Hayate the Combat Butler, as a manga, recently came to an end, and I have two Hayate Series that I haven’t reviewed yet (though I have previously done a video review of Seasons 1 & 2). It’s time to cover those bases and finish off the other Hayate series.
Hayate the Combat Butler: I Can’t Take My Eyes Off You is something of a break from the norm from the first two seasons, in that the series is considerably more serialized than the first two series – or for that matter the series that came after.
The show is set past where I am in the manga, where the previous series ended, and indeed where the manga was at the time the series aired. During that intervening time Nagi had lost her fortune, started a boarding house where the rest of the female cast moved in, and then got her fortune back and then moved back to one of the mansions with Hayate and Maria while also maintaining the apartments and frequently going back to visit. Also, the idol Ruka had already been introduced prior to this, though narratively she doesn’t play much of a role in the series.
The series itself is also notable as while it is a sort of “gaiden” series, it actually does some serious (as much as anything in Hayate is serious) expansion of the backstory, in particular for Nagi. We learn how her father and mother met, and what happened to her father (her mother’s fate was already known). The plot also gets into some of the more fantastical sides of things. In particular, the plot focuses on a magical artifact known as the Black Camellia, with a chunk of the mystery being what it is and what it can do.
This doesn’t mean the usual manic comedy that you expect from Hayate is absent. In addition to some set pieces that are both amusing and exciting (like Yukiji stealing from some crooks planning a casino heist because she wants the money to drink some really nice booze). Several chapters from the manga also get adapted in a way that fits in nicely with the rest of the series. Of particular note is the adaptation of the chapter of the manga where Hayate finds himself trapped in a restaurant with Yukiji, Sister Sonia, and an armed bank robber – as Hayate tries to keep Yukiji and Sonia from dine-and-dashing.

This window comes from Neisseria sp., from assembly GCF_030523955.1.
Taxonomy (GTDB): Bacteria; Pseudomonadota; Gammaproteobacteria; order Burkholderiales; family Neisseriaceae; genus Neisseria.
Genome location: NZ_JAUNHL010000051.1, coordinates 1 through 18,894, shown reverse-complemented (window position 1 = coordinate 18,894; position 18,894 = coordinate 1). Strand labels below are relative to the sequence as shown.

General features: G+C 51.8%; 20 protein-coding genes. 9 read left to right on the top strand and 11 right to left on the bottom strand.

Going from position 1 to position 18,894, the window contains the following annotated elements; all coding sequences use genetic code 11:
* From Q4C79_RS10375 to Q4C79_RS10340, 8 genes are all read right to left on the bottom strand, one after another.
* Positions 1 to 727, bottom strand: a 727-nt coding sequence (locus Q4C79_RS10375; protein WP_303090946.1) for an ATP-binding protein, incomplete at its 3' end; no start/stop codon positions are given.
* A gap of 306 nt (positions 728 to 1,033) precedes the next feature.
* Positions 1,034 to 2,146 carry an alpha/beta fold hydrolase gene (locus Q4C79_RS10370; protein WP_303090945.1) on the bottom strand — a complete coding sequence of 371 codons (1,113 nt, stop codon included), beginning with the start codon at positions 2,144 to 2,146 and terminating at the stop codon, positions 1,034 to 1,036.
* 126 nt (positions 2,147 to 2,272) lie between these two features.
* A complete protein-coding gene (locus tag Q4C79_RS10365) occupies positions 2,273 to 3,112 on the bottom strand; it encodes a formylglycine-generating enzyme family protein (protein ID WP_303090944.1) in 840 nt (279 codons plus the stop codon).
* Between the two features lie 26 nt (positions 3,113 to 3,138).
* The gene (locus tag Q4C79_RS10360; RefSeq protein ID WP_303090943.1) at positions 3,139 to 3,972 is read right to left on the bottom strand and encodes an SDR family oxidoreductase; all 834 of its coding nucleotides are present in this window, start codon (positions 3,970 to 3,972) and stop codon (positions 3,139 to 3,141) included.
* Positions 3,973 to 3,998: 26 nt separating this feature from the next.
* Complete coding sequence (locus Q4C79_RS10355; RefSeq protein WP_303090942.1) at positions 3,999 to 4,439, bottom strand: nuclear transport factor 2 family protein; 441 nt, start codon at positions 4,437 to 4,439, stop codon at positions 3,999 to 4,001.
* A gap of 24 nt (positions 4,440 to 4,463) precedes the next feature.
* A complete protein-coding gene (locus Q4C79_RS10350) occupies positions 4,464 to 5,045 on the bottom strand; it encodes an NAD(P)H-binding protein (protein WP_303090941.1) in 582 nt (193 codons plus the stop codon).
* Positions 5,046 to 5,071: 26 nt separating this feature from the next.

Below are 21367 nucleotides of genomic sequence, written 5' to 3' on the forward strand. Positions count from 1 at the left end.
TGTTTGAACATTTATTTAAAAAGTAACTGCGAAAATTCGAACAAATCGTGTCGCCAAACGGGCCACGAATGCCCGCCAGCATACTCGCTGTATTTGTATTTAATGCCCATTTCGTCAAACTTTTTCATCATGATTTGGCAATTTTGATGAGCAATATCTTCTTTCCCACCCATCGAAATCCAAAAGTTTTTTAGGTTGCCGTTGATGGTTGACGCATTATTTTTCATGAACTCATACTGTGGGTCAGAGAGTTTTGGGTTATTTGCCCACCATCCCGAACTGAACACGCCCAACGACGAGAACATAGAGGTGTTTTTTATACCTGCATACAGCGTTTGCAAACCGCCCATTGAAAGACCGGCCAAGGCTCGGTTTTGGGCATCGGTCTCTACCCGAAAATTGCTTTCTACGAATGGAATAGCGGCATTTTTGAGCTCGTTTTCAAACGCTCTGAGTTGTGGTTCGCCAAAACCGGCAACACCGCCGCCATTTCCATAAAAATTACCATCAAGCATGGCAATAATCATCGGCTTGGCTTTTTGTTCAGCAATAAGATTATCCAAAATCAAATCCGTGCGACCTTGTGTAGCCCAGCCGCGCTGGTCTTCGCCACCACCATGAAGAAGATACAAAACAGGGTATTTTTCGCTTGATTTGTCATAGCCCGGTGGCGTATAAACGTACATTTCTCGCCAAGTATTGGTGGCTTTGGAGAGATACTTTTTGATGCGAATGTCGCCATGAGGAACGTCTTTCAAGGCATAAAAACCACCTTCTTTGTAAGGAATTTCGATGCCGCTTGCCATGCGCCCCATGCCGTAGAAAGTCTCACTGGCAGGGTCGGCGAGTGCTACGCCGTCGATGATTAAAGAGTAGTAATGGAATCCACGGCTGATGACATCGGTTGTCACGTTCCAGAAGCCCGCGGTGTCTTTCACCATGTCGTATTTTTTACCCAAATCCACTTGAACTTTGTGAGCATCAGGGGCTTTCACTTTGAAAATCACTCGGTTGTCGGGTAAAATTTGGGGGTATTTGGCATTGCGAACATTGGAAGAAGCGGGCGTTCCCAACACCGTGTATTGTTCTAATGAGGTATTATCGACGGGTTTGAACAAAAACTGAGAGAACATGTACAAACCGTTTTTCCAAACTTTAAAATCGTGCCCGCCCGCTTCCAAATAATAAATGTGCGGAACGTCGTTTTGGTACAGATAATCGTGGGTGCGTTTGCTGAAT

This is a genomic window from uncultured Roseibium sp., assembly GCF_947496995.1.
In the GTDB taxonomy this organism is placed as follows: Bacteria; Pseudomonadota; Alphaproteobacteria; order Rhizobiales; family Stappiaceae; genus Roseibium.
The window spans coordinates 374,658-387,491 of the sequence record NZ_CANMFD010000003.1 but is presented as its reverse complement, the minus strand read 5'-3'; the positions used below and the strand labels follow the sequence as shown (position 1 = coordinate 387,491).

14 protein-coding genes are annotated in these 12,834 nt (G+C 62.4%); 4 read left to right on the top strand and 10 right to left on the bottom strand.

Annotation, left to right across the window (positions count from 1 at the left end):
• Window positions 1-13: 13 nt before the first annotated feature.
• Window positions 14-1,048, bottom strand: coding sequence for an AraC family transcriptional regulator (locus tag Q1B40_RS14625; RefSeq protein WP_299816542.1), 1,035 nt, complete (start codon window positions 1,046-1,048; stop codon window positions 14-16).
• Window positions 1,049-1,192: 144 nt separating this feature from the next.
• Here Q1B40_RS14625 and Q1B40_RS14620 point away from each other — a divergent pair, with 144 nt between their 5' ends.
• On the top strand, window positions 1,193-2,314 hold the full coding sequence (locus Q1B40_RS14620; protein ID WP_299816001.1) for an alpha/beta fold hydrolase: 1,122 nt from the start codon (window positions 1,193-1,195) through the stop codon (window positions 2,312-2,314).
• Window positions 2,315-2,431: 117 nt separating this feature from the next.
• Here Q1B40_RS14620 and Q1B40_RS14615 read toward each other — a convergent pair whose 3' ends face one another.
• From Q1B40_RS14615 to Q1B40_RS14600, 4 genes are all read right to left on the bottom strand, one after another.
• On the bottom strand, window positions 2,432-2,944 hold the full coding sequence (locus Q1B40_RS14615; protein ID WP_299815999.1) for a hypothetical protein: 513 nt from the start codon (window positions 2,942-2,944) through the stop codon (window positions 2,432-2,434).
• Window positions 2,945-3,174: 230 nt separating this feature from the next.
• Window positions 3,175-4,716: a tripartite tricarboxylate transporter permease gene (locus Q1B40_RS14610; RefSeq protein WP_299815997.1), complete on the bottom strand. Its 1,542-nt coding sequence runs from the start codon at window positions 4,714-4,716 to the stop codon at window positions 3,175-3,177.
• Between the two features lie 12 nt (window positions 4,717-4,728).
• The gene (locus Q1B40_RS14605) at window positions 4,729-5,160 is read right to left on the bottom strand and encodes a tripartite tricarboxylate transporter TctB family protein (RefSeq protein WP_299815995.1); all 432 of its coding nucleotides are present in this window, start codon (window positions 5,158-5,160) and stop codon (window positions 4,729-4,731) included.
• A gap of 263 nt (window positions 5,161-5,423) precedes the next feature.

The show still has a few little issues. For starters, the series operates has almost the reverse of the “Read the Manga” problem. Instead of having an ending which encourages the reader to keep reading the manga to get the conclusion of the story, we have a manga that operates from the assumption that you’ve been actively reading the manga. On the one hand, the manga is running in Shonen Sunday, the main competitor to Shonen Jump, and the magazine that Detective Conan is running in. So, a lot of people were likely to be reading this magazine.
However, if you’ve primarily been following the show with the anime, you are going to come into this somewhat lost. Even more, it makes for a terrible jumping on point for the franchise, so those familiar with the original series should check out seasons 1 and 2 instead.